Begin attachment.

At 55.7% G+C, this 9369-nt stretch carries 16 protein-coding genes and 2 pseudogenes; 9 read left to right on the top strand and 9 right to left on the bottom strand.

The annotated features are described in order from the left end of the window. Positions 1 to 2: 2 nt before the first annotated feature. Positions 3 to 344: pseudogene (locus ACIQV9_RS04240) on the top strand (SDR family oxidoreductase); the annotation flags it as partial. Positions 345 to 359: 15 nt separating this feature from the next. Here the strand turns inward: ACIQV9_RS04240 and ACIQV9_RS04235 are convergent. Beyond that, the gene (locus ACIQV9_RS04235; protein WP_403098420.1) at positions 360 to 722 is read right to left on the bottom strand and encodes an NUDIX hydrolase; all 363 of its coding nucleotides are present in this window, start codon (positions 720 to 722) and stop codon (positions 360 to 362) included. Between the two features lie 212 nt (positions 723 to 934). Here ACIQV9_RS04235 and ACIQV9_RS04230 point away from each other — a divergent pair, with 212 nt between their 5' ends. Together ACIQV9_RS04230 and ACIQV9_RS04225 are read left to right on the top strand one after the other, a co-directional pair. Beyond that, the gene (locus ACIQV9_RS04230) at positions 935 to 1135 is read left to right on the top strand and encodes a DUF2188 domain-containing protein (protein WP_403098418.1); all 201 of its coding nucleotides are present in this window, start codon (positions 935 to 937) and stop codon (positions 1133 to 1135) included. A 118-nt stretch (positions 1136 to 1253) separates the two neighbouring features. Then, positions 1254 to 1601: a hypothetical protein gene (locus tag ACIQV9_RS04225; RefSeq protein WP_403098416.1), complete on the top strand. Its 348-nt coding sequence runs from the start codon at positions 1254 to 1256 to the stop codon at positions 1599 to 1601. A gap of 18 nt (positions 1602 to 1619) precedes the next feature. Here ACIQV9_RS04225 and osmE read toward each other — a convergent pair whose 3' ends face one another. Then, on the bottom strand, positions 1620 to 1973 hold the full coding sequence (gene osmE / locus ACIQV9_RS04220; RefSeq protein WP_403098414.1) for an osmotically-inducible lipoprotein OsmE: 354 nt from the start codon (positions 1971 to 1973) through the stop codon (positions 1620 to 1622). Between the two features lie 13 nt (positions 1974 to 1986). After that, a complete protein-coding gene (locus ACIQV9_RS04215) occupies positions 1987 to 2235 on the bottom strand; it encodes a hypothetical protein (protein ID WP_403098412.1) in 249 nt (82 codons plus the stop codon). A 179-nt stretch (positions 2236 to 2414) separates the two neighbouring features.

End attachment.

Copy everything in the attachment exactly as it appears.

At 55.7% G+C, this 9369-nt stretch carries 16 protein-coding genes and 2 pseudogenes; 9 read left to right on the top strand and 9 right to left on the bottom strand.

The annotated features are described in order from the left end of the window. Positions 1 to 2: 2 nt before the first annotated feature. Positions 3 to 344: pseudogene (locus ACIQV9_RS04240) on the top strand (SDR family oxidoreductase); the annotation flags it as partial. Positions 345 to 359: 15 nt separating this feature from the next. Here the strand turns inward: ACIQV9_RS04240 and ACIQV9_RS04235 are convergent. Beyond that, the gene (locus ACIQV9_RS04235; protein WP_403098420.1) at positions 360 to 722 is read right to left on the bottom strand and encodes an NUDIX hydrolase; all 363 of its coding nucleotides are present in this window, start codon (positions 720 to 722) and stop codon (positions 360 to 362) included. Between the two features lie 212 nt (positions 723 to 934). Here ACIQV9_RS04235 and ACIQV9_RS04230 point away from each other — a divergent pair, with 212 nt between their 5' ends. Together ACIQV9_RS04230 and ACIQV9_RS04225 are read left to right on the top strand one after the other, a co-directional pair. Beyond that, the gene (locus ACIQV9_RS04230) at positions 935 to 1135 is read left to right on the top strand and encodes a DUF2188 domain-containing protein (protein WP_403098418.1); all 201 of its coding nucleotides are present in this window, start codon (positions 935 to 937) and stop codon (positions 1133 to 1135) included. A 118-nt stretch (positions 1136 to 1253) separates the two neighbouring features. Then, positions 1254 to 1601: a hypothetical protein gene (locus tag ACIQV9_RS04225; RefSeq protein WP_403098416.1), complete on the top strand. Its 348-nt coding sequence runs from the start codon at positions 1254 to 1256 to the stop codon at positions 1599 to 1601. A gap of 18 nt (positions 1602 to 1619) precedes the next feature. Here ACIQV9_RS04225 and osmE read toward each other — a convergent pair whose 3' ends face one another. Then, on the bottom strand, positions 1620 to 1973 hold the full coding sequence (gene osmE / locus ACIQV9_RS04220; RefSeq protein WP_403098414.1) for an osmotically-inducible lipoprotein OsmE: 354 nt from the start codon (positions 1971 to 1973) through the stop codon (positions 1620 to 1622). Between the two features lie 13 nt (positions 1974 to 1986). After that, a complete protein-coding gene (locus ACIQV9_RS04215) occupies positions 1987 to 2235 on the bottom strand; it encodes a hypothetical protein (protein ID WP_403098412.1) in 249 nt (82 codons plus the stop codon). A 179-nt stretch (positions 2236 to 2414) separates the two neighbouring features.